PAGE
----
Petition to Lower Voting Age Goes to State House

Members of the Cambridge Youth Council Push to Lower the Voting Age to 16

Levi Herron, Metro Editor

If the State Legislature votes to approve a city home-rule petition to lower the voting age for municipal elections from 18 to 16, Cambridge would have the right to pass an ordinance allowing this. This would make it only the third municipality in the nation to do so. At a City Council meeting on February 3rd, councillors voted to approve the petition by a vote of 7-2. Before the vote, Councillor Dennis Carlone said that lowering the voting age “just energizes public process and action on social issues. I think it’s a learning experience.”

The effort to change the voting age has been spearheaded by members of the Cambridge Youth Council (CYC). CYC member Sydney Down ’20, who testified before the State House in January and spoke at the City Council meeting, said, “Young people can clearly show their ability to make informed decisions regarding elections, and problems arise when the electorate doesn’t reflect them and those elected don’t represent them.”  

“Younger people need to have a bigger voice in their communities.”

— Robbie Clemens '22

With hopes of lowering the municipal voting age now in the hands of state legislators, many CRLS students are showing their support for the change. Renner Colburn ’21 thinks that lowering the voting age is “absolutely necessary because we have in-depth conversations about these topics in our curriculum” and that “it makes sense we have a say in it, since it will affect us.” Robbie Clemens ’22 said, “I support lowering the voting age to 16 for municipal elections because younger people need to have a bigger voice in their communities.”

The prospect of lowering the voting age has not been without its opponents. Councillors Tim Toomey and Patricia Nolan voted against sending the petition to the state legislature. Toomey said he supported lowering the voting age to 17, but not 16. Nolan referred to the fact that the failed petitions in the past proposed lowering the age to 17: “it seems to me a concern that if 17 didn’t pass twice, is it a good idea to try for 16?” She also brought up legislation already passed to the State House that would allow every municipality in the state to lower its voting age to 16, not just Cambridge.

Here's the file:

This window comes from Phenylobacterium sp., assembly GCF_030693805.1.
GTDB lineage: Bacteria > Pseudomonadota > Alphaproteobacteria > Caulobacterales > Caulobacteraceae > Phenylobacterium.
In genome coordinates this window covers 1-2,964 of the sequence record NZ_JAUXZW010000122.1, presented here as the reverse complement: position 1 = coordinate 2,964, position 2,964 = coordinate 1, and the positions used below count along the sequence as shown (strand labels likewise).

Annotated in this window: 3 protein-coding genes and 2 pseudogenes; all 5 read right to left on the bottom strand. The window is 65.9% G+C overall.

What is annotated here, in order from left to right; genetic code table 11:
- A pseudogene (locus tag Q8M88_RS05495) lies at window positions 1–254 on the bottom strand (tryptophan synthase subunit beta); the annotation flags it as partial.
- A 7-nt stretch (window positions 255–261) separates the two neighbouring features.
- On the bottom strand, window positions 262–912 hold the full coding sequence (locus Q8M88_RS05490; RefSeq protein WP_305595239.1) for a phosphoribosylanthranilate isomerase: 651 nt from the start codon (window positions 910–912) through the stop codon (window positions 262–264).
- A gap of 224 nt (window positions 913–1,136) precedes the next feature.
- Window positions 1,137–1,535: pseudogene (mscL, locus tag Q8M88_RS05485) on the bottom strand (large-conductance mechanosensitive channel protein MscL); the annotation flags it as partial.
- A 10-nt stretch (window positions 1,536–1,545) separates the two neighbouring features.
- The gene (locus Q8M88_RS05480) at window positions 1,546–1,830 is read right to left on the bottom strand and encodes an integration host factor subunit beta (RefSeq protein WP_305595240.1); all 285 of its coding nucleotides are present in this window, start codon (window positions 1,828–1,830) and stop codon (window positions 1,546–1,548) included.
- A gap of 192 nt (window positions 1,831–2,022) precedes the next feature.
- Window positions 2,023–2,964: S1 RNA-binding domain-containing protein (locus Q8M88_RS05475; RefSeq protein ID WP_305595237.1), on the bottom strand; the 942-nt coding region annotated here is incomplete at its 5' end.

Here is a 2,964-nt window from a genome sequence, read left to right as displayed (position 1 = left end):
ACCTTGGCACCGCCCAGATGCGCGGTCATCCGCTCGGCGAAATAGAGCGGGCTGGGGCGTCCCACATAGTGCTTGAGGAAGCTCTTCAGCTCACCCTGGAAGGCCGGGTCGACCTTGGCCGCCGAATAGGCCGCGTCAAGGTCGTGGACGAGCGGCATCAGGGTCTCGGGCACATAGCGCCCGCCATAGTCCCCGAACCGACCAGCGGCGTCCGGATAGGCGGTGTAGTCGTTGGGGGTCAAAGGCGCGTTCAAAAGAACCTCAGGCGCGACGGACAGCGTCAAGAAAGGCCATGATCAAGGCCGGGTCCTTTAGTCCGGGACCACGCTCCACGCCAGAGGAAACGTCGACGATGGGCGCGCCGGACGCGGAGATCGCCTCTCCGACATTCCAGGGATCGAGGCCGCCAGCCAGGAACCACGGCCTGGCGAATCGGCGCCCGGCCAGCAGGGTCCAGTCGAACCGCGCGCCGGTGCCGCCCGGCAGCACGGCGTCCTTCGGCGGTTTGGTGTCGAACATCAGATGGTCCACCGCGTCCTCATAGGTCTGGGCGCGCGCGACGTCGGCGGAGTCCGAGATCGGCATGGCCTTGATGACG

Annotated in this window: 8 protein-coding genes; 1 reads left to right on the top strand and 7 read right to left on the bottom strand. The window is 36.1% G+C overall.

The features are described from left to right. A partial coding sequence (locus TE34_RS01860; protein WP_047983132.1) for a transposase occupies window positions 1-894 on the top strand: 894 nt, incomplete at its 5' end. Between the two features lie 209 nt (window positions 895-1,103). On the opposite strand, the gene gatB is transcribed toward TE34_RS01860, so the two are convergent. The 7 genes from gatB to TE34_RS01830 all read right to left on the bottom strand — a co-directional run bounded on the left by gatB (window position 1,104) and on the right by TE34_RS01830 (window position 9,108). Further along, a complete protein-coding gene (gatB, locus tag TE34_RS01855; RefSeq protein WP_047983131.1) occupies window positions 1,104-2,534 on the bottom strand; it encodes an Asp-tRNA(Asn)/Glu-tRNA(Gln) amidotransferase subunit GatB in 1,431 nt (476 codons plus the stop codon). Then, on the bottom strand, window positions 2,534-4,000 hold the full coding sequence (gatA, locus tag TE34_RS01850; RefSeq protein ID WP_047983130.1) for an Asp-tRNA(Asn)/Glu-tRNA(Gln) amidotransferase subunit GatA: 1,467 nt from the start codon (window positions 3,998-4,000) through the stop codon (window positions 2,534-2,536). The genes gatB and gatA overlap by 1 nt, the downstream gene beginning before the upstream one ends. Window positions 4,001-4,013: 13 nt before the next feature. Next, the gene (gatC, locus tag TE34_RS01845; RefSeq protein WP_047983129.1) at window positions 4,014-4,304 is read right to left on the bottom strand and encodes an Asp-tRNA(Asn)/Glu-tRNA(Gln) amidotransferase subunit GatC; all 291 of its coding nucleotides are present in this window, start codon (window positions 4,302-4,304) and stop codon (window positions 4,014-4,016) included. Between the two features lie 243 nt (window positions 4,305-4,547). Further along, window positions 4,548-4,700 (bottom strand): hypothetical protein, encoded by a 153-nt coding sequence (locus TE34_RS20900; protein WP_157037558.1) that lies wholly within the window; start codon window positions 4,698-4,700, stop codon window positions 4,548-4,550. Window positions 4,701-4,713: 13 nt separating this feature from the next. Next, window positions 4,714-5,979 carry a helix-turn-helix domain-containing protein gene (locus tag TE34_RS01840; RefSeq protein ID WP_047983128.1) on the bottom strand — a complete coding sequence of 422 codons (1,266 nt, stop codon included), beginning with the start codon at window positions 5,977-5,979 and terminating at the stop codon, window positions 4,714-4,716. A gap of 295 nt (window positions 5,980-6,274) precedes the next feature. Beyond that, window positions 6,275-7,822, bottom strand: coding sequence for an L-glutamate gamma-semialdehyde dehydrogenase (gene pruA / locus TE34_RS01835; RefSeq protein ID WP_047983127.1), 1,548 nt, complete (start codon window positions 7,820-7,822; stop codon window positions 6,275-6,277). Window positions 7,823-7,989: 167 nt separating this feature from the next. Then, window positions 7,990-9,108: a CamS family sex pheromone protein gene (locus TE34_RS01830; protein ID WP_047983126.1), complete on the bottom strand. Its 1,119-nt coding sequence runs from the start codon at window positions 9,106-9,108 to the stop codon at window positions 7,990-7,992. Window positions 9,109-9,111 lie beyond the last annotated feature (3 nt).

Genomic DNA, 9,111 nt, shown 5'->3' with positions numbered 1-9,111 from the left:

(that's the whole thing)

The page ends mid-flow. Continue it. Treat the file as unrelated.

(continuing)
Vice Mayor Alanna Mallon, who accompanied four CYC members as they testified at the State House in January on lowering the voting age, stated before casting her vote: “Our young people are actually more involved than a lot of people whose doors I knocked on while campaigning.” Mayor Sumbul Siddiqui echoed Mallon, and was involved in efforts by Cambridge students to lower the voting age in 2002 and 2006 when she was at CRLS. During those two efforts, the home rule petition was sent to the state legislature, only to be rejected. 

Speaking about the long history of this movement in the city, longtime Cambridge resident Gerald Bergman said “I think the tide has changed and I hope the time has come.” CYC member Sam Bebergal ’20 said that many kids “feel that local politics are irrelevant to their lives” and that “lowering the age will empower students with ideas to get involved that will change the political culture in high school.” Down concluded “voting is the ultimate power that everyone has who lives within a democracy; therefore, people younger than 18 … should have the right to vote.”

This piece also appears in our February 2020 print edition.